The archive — which has not been publicly displayed before — has been purchased by the museum from the star’s grandchildren on the centenary year of her birth.
As well as the British actress’s annotated scripts, it features correspondence from Winston Churchill, Noel Coward, and writer Graham Greene and contains over 200 letters exchanged with Olivier — the couple were married from 1940 to 1960 — 40 of which were sent while Olivier was on Broadway and Leigh was shooting Gone With The Wind in LA, between Apr and Jun 1939.
Photographs which have not been displayed before include stills from Gone With The Wind and Romeo And Juliet and transparencies taken by Leigh herself while on tour in the US, Australia, New Zealand, and the UK.
Leigh’s diaries, penned from the age of 16, feature alongside news clippings, postcards, her awards and visitor books, containing signatures from Humphrey Bogart, Lauren Bacall, Alec Guinness, Bette Davis, Orson Welles, Judy Garland, and Rex Harrison.
The archive also contains over 7,500 personal letters addressed to both Leigh and Olivier from the likes of TS Eliot, Arthur Miller, and Marilyn Monroe.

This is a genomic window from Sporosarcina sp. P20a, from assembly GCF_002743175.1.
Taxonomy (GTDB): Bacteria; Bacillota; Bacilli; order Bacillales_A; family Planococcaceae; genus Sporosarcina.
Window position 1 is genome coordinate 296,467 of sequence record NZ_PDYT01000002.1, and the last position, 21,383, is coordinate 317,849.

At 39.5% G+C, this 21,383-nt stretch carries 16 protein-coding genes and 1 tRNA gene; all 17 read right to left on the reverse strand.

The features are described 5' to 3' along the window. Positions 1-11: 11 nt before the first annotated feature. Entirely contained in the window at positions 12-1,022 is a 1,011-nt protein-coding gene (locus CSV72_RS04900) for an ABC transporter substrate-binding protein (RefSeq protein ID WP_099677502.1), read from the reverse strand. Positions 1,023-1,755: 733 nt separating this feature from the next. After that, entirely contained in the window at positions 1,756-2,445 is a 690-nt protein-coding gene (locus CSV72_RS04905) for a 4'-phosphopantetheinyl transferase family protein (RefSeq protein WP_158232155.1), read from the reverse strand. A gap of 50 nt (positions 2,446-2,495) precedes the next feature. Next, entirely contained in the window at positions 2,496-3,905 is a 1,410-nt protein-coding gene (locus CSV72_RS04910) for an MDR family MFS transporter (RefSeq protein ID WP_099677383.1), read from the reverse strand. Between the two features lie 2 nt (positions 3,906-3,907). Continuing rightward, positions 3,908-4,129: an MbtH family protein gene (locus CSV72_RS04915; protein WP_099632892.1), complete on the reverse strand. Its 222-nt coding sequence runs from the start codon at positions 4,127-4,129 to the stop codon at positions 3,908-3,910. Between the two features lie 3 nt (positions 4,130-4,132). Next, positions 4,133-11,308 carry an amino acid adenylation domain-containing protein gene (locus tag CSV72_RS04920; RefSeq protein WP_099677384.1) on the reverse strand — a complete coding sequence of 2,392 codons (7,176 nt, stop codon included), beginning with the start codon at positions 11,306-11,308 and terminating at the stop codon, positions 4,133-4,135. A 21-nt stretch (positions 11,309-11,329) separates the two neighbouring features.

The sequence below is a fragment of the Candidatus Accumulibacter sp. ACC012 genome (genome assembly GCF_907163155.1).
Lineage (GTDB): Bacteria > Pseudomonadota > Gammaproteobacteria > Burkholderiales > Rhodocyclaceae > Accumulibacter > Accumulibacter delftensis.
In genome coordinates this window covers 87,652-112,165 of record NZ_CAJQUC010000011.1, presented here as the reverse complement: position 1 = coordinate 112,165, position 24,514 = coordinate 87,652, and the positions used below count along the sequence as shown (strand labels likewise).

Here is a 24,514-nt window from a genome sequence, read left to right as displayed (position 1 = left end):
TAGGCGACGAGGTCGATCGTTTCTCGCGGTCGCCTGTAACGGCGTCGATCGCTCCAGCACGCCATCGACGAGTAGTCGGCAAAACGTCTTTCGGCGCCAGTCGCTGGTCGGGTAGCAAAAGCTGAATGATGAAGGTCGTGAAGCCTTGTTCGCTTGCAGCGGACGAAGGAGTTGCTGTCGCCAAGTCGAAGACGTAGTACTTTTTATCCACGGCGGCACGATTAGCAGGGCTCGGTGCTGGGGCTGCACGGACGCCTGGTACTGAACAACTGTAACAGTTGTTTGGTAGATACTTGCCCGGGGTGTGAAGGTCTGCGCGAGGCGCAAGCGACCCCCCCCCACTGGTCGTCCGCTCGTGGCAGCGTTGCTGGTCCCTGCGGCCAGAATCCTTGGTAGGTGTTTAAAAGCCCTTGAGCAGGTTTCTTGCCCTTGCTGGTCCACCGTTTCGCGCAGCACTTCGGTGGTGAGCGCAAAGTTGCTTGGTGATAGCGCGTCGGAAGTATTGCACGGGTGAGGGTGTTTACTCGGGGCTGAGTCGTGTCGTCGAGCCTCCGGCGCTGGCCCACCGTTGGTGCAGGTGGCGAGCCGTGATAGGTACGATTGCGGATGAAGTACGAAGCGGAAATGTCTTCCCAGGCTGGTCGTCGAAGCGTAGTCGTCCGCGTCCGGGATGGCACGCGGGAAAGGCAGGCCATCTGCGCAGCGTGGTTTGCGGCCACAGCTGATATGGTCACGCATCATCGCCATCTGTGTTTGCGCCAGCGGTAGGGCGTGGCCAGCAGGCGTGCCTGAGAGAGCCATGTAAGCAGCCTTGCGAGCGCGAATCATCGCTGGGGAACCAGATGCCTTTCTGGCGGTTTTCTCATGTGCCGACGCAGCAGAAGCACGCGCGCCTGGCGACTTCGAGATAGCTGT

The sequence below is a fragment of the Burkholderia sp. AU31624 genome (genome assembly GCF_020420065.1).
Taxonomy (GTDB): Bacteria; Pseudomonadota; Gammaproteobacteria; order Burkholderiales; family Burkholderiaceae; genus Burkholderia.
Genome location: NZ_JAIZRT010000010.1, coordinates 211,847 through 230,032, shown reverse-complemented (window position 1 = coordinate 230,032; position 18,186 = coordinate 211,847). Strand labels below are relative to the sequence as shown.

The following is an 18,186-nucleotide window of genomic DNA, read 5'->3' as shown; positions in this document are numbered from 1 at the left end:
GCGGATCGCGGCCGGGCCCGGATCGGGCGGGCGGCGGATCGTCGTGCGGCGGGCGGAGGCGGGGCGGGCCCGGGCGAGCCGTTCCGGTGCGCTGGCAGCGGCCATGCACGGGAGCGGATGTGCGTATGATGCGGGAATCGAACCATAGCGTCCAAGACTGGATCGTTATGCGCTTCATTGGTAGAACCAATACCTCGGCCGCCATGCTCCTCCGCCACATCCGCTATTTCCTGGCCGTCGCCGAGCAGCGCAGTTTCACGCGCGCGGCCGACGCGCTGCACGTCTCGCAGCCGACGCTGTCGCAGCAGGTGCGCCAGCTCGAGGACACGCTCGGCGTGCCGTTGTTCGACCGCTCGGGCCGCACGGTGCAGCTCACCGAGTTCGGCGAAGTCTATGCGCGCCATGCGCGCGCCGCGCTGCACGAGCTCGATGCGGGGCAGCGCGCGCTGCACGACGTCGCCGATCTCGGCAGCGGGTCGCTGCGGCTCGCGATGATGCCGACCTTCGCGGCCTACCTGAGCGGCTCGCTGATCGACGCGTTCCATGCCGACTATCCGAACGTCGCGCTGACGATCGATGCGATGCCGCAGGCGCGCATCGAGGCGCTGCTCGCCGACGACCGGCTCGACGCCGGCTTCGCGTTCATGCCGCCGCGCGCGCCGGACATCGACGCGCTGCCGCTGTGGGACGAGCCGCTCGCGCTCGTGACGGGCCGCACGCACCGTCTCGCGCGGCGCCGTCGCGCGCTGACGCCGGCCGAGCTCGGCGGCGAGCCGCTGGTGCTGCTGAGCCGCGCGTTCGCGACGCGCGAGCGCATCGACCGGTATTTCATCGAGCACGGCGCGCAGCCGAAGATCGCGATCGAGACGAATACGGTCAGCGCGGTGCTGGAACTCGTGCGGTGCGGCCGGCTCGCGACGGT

Professional correspondence includes letters from Tennessee Williams, including one from 1950 about Leigh’s role as Blanche in the film adaptation of his play A Streetcar Name Desire, in which he writes: “It is needless to repeat here my truly huge happiness over the picture and particularly your part in it.
“It is the Blanche I had always dreamed of and I am grateful to you for bringing it so beautifully to life on the screen.”
Museum’s director Martin Roth said: “Vivien Leigh is undoubtedly one of the UK’s greatest luminaries of stage and screen and along with Laurence Olivier, remains a true star of her time. We are thrilled to acquire her archive intact in this centenary year of her birth and to be able to make it available to the public for the first time.”